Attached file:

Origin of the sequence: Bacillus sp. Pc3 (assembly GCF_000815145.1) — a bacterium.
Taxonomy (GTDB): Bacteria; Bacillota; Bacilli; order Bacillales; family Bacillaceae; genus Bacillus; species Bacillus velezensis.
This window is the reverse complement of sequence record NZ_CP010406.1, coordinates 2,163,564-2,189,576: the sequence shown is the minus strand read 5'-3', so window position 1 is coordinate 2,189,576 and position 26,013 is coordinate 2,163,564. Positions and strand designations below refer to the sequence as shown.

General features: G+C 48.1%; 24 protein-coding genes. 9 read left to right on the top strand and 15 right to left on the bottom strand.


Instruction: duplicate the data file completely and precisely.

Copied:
Origin of the sequence: Bacillus sp. Pc3 (assembly GCF_000815145.1) — a bacterium.
Taxonomy (GTDB): Bacteria; Bacillota; Bacilli; order Bacillales; family Bacillaceae; genus Bacillus; species Bacillus velezensis.
This window is the reverse complement of sequence record NZ_CP010406.1, coordinates 2,163,564-2,189,576: the sequence shown is the minus strand read 5'-3', so window position 1 is coordinate 2,189,576 and position 26,013 is coordinate 2,163,564. Positions and strand designations below refer to the sequence as shown.

General features: G+C 48.1%; 24 protein-coding genes. 9 read left to right on the top strand and 15 right to left on the bottom strand.